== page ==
RIYADH, Mar 12 (Reuters) Palestinian militant group Hamas said that Saudi Arabia had vowed to remain one of the biggest financial backers of the Palestinians, despite US and European threats to cut aid.
The United States and the European Union have threatened to tighten the taps on the Palestinian Authority unless Hamas, which is gearing up to form its new government, gives up its armed struggle against Israel and recognises the Jewish state.
Hamas leaders are in Saudi Arabia, the world's biggest oil exporter and birthplace of Islam, on a tour of Arab and other countries seeking support after their surprise win in parliamentary elections in January.
''They affirmed yesterday that political and financial aid to the Palestinian Authority and Palestinian people would continue,'' said Ezzat El-Resheq, a member of Hamas' politburo.
''We did not go into numbers, but they promised excellent support,'' he told Reuters, referring to a meeting the delegation had with Foreign Minister Prince Saud al-Faisal yesterday.
Resheq declined to say whether Riyadh had promised to increase funding to fill gaps caused by Western countries. Saudi officials were not immediately available for comment.
Saudi Arabia is largely seen as the biggest financial backer of the Palestinian Authority. Saudi citizens and charitable foundations donate some 150 million dollars each year to support social and economic projects in the Palestinian territories.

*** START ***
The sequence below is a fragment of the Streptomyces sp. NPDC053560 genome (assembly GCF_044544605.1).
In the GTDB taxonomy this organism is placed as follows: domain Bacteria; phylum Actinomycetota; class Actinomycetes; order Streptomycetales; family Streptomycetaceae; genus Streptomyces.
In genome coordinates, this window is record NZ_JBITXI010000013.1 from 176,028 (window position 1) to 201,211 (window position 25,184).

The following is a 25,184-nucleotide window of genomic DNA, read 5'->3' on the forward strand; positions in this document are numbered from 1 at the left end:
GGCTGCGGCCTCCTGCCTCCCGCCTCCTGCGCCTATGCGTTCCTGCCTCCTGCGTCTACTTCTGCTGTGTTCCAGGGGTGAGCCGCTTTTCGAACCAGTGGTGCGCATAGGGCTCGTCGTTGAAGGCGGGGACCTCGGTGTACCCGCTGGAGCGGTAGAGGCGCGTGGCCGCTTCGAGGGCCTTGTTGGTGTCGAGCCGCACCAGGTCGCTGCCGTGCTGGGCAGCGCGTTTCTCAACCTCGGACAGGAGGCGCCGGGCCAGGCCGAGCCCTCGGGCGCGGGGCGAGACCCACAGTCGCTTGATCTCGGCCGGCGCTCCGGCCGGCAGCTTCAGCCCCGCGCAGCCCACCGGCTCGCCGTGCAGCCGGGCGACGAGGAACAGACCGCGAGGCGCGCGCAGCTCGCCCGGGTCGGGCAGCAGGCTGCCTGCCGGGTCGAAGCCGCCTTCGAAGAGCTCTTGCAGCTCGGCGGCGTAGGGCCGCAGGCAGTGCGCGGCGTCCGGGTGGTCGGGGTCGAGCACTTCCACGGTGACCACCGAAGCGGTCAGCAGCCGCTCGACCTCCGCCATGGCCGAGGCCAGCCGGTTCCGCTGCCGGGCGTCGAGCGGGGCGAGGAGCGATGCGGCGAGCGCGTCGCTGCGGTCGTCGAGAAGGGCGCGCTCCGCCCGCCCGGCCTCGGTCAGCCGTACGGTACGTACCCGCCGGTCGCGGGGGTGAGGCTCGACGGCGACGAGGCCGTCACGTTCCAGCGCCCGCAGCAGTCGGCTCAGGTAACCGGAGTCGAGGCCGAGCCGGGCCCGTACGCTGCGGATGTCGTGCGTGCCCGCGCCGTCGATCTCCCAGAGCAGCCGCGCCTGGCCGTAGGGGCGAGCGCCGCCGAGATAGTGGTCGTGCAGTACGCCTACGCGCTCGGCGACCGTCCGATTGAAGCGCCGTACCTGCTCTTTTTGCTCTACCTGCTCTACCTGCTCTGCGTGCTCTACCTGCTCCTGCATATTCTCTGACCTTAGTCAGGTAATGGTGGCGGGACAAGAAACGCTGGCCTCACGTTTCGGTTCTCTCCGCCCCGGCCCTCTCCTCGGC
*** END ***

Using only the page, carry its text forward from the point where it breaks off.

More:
Yesterday, the Palestinian delegation held separate meetings with Foreign Minister Prince Saud and Prince Muqrin bin Abdul-Aziz, the Saudi intelligence chief, the state news agency SPA reported without giving details.
Prince Saud publicly spurned a US call to isolate Hamas during a visit by U.S. Secretary of State Condoleezza Rice last month.
''We believe the Saudi position will be extremely important in breaking the embargo that America and Israel want to impose on our people,'' Resheq said. ''It is completely unreasonable to cut off an entire people.'' Around 3 million Palestinians under Israeli control since the 1967 Middle East war want an independent state. But Hamas has been shunned by Western countries because it carries out suicide attacks against civilians inside Israeli cities.
Although Saudi Arabia is a key Arab ally of the United States, withholding aid is seen as politically impossible for the government because of popular support for the Palestinians, not least now that an Islamist group has come to power.
The kingdom has traditionally sought to champion Muslim causes, at various points backing Mujahideen fighters in Afghanistan, Bosnian Muslims in the Balkan country's 1992-95 war and Chechens against Russia.
Saudi media said the five-man Hamas delegation -- which is headed by leader-in-exile Khaled Meshaal -- would go on to visit Yemen, Bahrain and Kuwait, probably leaving Riyadh on Sunday after a meeting with King Abdullah.
REUTERS SB KP0931